What do you do if there's no radiologic disease like you see here? The tumor completely is eradicated, at least radiologically. Well, as I said earlier, at least in immunotherapy, that probably does present excellent pathologic responses as you can see here. Not true though with targeted therapy, which is also used in neoadjuvant paradigms.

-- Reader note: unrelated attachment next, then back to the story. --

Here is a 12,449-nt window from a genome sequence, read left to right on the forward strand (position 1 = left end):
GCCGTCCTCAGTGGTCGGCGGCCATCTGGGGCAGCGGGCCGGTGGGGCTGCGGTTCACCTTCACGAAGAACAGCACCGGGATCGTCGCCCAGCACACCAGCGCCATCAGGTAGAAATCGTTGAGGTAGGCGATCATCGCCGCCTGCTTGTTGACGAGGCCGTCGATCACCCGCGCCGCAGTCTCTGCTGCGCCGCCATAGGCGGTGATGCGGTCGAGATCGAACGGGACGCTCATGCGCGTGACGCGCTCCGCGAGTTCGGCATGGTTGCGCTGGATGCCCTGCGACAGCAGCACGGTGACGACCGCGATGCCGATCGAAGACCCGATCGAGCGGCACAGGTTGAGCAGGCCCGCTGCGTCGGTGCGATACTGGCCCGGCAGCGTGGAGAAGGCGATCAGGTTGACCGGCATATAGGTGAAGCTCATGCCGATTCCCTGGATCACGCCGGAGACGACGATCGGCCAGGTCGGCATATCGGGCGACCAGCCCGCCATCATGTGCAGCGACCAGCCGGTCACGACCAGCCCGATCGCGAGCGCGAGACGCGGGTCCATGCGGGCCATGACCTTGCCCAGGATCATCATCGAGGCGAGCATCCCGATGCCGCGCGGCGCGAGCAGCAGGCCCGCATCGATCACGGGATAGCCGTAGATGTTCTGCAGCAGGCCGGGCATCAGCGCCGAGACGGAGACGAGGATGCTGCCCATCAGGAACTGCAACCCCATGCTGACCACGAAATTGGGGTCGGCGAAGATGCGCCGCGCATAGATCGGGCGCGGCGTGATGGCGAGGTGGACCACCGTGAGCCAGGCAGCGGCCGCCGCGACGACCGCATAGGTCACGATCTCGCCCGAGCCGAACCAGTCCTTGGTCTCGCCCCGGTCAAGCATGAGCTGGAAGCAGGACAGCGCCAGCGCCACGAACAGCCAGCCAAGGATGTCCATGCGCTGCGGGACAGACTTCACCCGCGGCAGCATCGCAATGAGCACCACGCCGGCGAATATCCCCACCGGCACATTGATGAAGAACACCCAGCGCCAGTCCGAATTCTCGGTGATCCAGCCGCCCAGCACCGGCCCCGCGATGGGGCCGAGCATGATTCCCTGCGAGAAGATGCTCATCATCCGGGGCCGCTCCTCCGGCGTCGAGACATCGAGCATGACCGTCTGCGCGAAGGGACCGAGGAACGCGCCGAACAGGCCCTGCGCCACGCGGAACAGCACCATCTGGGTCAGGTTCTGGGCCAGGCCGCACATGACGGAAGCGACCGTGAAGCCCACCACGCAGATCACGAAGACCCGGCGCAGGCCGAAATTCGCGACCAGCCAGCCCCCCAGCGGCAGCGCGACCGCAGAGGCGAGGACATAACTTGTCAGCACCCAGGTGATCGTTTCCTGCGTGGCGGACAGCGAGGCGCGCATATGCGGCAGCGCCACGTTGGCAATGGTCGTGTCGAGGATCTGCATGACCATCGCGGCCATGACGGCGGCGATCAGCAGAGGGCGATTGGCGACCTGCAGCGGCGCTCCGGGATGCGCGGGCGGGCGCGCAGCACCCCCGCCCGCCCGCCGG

A recent study, called the Prado study, published earlier this year, looked at patients who had two doses, or two cycles of low-dose ipilimumab and nivolumab. They had an index lymph node marked and that only was resected after the neoadjuvant therapy. Patients who had at least a major pathologic response or less than 10% viable tumor, did not have any further surgery but continued on with additional therapy. The other patients did have additional surgery and had the same type of follow-up in therapies. When looking at the outcomes of these patients, on your right, again, as we've seen in other neoadjuvant therapies, those patients with major pathologic response did the best. And this is despite the fact that the other groups had additional therapy. This not only emphasizes the fact that, perhaps, we can de-escalate the amount of surgery that we do, but then also having some level of surgery to assess the neoadjuvant effect on the tumor marked environment, is still the most powerful aspect of predicting overall outcome. Now on your left, you'll see the pathologic responses that were seen in this trial. The green is pathologic complete response, but if you go further to your left, these are the radiological responses, and you could see the complete response rate radiologically was only 14%. This disconcordance between radiology and pathology is persistent from all the other trials that have been reported out to date. And again, as a summation, reinforces the importance of pathologic assessment of the tumor.